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Standard Chartered looks at listing in India through IDRs

Standard Chartered looks at listing in India through IDRs
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First Published: Fri, Oct 30 2009. 12 58 AM IST

Local flavour: Chief executive Peter Sands says the move is aimed at increasing brand presence in India. Jerome Favre / Bloomberg
Local flavour: Chief executive Peter Sands says the move is aimed at increasing brand presence in India. Jerome Favre / Bloomberg
Updated: Fri, Oct 30 2009. 12 58 AM IST
Mumbai: UK-based bank Standard Chartered Plc may become the first foreign entity to list in India, giving local investors the opportunity to invest in an overseas firm.
“The bank is actively considering a listing of its shares in India via an issue of Indian Depository Receipts (IDRs) in order to grow brand presence and its business in this key market,” Peter Sands, group chief executive, said on Thursday in a statement. “We are working with the Indian authorities and a decision on timing will be taken in due course.”
Local flavour: Chief executive Peter Sands says the move is aimed at increasing brand presence in India. Jerome Favre / Bloomberg
The move, if approved by the bank’s board, will make it the first foreign entity to use the IDR route and raise capital in India. It would be a test case of Indian investor demand for shares in an overseas firm.
An IDR is a financial instrument similar to a global depository receipt (GDR) and American depository receipt (ADR), the objective of which is to provide a platform to foreign firms to directly raise capital in India. For Indian investors, IDRs would provide a route to invest in foreign firms.
“The significance of this lies at two levels. First, Indian citizens will be able to easily improve their portfolio diversification. Second, this represents export of financial services from India,” said Ajay Shah, senior fellow at the National Institute of Public Finance and Policy. “When a foreigner decides to buy or sell a global security that is traded in India, we will be in direct competition with global markets. For the first time, we will now be competing in finance on the global landscape.”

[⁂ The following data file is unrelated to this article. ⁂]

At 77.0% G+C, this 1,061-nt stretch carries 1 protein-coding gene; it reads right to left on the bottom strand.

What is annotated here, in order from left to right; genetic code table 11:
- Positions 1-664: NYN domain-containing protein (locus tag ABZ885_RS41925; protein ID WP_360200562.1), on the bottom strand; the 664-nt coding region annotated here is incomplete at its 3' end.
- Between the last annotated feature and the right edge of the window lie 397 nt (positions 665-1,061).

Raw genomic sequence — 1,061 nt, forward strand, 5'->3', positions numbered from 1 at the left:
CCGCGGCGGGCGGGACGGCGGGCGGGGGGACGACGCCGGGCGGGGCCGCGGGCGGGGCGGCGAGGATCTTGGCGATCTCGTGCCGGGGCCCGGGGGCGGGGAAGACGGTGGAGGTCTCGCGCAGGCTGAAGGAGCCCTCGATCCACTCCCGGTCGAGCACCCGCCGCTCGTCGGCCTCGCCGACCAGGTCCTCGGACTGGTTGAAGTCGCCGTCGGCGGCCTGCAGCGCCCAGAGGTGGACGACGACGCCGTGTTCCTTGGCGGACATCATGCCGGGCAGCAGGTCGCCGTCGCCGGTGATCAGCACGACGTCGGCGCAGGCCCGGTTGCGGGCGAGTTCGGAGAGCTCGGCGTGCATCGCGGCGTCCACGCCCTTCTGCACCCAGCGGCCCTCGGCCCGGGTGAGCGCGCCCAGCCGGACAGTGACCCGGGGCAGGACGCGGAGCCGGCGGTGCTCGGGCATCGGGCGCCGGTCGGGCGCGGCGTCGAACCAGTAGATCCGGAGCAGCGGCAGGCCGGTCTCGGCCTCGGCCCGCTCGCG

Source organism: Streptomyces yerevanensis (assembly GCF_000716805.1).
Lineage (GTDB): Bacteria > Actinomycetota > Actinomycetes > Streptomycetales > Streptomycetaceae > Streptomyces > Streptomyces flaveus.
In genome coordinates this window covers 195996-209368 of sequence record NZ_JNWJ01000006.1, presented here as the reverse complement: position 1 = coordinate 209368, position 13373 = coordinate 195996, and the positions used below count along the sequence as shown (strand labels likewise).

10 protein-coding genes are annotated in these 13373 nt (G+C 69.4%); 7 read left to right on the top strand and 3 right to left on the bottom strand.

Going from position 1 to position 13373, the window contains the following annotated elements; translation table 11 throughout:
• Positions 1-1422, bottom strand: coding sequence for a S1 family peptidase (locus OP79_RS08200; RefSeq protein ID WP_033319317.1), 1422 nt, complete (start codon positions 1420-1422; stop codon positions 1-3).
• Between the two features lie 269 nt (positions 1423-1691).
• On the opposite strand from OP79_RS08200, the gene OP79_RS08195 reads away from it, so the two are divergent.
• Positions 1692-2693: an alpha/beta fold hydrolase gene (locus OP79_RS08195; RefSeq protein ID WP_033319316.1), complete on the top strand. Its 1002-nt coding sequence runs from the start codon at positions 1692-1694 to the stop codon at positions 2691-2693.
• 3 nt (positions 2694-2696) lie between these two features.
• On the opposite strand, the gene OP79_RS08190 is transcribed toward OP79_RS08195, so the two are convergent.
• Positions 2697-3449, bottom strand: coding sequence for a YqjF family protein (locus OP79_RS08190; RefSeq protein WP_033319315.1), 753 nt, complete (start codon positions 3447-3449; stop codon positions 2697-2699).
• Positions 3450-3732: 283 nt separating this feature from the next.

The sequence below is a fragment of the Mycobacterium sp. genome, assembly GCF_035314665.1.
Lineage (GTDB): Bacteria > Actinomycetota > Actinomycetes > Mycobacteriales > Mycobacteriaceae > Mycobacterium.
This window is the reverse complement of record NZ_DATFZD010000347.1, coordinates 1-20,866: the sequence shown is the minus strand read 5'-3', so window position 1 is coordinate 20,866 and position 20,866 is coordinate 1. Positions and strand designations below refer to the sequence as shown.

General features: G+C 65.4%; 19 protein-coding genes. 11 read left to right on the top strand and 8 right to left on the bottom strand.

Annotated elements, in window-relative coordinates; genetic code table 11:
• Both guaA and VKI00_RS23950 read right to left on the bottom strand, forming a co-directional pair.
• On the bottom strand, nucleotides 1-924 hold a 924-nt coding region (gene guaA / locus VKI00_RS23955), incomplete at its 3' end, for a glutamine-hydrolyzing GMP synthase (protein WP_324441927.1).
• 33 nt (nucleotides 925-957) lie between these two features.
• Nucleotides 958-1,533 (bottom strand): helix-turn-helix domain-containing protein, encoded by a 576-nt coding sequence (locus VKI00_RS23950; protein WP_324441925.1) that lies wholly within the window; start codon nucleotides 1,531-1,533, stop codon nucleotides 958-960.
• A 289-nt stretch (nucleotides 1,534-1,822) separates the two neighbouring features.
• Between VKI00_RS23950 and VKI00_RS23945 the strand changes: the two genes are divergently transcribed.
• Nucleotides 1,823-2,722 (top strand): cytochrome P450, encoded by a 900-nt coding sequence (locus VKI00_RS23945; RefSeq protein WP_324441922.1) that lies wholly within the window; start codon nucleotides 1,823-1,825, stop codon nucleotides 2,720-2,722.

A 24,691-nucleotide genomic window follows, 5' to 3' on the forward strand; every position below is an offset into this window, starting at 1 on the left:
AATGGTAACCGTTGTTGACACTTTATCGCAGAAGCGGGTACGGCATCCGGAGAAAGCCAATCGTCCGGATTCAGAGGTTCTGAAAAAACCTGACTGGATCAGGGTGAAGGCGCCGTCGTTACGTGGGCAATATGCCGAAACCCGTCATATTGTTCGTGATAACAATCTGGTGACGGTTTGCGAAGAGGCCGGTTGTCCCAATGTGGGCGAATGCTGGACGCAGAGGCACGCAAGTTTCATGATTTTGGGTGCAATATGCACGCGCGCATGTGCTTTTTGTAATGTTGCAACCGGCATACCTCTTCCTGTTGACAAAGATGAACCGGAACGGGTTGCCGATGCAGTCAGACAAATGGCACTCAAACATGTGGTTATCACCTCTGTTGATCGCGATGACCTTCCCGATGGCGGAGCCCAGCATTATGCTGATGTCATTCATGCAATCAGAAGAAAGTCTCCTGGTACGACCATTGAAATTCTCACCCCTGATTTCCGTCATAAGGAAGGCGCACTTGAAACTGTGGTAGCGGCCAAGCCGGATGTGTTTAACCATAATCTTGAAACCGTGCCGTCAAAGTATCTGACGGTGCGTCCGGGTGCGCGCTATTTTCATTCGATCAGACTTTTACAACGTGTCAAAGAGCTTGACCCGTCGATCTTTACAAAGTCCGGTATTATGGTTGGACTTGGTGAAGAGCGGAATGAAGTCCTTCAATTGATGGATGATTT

Since 2007, India has been a key market for the bank and is now the second largest contributor to the bank’s profits after Hong Kong, adding 19% to the bank’s profit in the first half of 2009. At 24%, India’s wholesale banking operations are the largest contributor to the lender’s global revenue. Operating profit from its India operations declined 13.20% to $526 million (Rs2,498.5 crore) for the half year ended June 2009.
“The bank has received the Reserve Bank of India (RBI) approval for the IDR. However, it is now in dialogue with the Securities and Exchange Board of India (SEBI),” said a senior official from Standard Chartered Bank who did not want to be identified because he is not authorized to speak to the media. “The bank would be raising anywhere close to $500 million,” he added.
A Standard Chartered India spokesperson refused to comment on the amount and possible timing of the IDR sale.
Sands said in his statement. that the group was also exploring the possibility of listing in China. The bank is currently listed in the UK and Hong Kong.
In its third quarter earnings statement for calendar 2009 released on Thursday, the bank did not provide any numbers but said its key wholesale division—which caters to corporations, other banks and government agencies—had posted a continued strong income performance.
The bank, which has been in India since 1858, has 90 branches nationwide, with a retail customer base of about two million, and has received approval from RBI to open four more branches.
RBI in July issued guidelines to facilitate global firms to raise capital from India through IDRs. According to RBI, IDRs would have to be sold in Indian rupees and the proceeds remitted immediately. Investors will also not be allowed to convert them into equity shares until at least a year from the the date of issue.
In line with the Foreign Exchange Management Act of 1999, RBI has permitted foreign institutional investors, including their Sebi-approved sub-accounts, and non-resident Indians (NRIs) to invest in, purchase, hold and transfer IDRs. NRIs will need to invest in the IDRs using funds held in their non-resident external and foreign currency non-resident accounts with banks.
Anup Roy and Reuters contributed to this story.
anita.b@livemint.com
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First Published: Fri, Oct 30 2009. 12 58 AM IST
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